Mathieu Deflem, University of South Carolina, participated in a radio debate on the Brian Lehrer Show, New York Public Radio, about the de-metaphoring of the “war on terror,” July 26. He was also quoted in an article on global security in Federal Computer Week, August 29, 2005.

Peter Dreier, Occidental College, wrote an article on October 18 for on “The Mansion Subsidy.”

Troy Duster, New York University, was profiled in an October 18 New York Times article.

Kathryn Edin, University of Pennsylvania, Maria Kefalas, St. Joseph’s University, and Elijah Anderson, University of Pennsylvania, were the topic of an October 7, 2005, Chronicle of Higher Education article regarding a dispute over whether sufficient credit is given in Edin and Kefalas’ new book on motherhood, to Anderson’s past research, which is cited in the book.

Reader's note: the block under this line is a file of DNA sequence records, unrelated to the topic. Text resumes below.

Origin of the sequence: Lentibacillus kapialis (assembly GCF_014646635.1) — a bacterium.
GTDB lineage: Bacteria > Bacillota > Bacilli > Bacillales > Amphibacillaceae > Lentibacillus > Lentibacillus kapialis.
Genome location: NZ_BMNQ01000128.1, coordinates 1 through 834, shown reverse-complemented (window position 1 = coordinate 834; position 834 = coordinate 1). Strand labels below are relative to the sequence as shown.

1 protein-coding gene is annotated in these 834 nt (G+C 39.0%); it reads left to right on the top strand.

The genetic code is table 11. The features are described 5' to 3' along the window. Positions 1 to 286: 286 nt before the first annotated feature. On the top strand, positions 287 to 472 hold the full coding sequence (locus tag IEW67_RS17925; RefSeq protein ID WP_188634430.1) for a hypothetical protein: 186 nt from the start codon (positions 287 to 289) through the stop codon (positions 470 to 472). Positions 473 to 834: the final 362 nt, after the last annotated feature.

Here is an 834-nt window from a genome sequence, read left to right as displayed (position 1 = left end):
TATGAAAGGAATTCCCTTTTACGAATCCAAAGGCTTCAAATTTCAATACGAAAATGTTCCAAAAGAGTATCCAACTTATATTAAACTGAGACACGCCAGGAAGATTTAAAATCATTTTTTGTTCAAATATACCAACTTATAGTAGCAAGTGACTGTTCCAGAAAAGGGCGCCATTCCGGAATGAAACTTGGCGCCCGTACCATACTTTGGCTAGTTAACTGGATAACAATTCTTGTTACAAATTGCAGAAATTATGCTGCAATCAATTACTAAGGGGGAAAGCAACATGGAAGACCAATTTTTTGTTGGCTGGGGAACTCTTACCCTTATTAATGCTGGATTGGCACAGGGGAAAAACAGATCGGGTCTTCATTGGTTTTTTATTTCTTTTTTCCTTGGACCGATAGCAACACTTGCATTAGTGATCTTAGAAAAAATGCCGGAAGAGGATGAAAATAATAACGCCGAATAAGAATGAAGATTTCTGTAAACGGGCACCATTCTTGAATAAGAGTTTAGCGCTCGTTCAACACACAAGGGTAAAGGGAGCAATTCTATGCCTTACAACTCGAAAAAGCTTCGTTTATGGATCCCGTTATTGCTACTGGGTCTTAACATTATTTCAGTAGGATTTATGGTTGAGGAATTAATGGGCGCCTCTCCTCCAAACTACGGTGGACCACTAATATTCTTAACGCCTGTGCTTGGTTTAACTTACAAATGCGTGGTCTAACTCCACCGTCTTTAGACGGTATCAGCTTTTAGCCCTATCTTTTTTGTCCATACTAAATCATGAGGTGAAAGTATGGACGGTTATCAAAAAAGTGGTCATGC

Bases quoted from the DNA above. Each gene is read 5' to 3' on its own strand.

Morten Ender, United States Military Academy at West Point, was quoted in the Washington Post on November 4 on U.S. military recruitment in rural regions of the country and social motivations of enlistment. He was also quoted in an October 26 issue of the New York Times reporting on the milestone of 2,000 dead U.S. service members with the war in Iraq and the impact on military families regarding a sustained war.

Paula England, Stanford University, Paul D. Allison, University of Pennsylvania, and Victor M. Lidz, Drexel University, are quoted in an October 7 Chronicle of Higher Education article regarding a dispute over whether sufficient credit is given in Edin and Kefalas’ new book on motherhood, to colleague Elijah Anderson’s past research, which is cited in the book.

Kerry Ferris, Northern Illinois University, was quoted in the Rockford Register-Star on August 7 in an article on the members of “Generation X” turning 40.

Bruce Fuller, University of California-Berkeley, was quoted in a November 1 New York Times article for his research on preschool centers’ influence of on children’s development.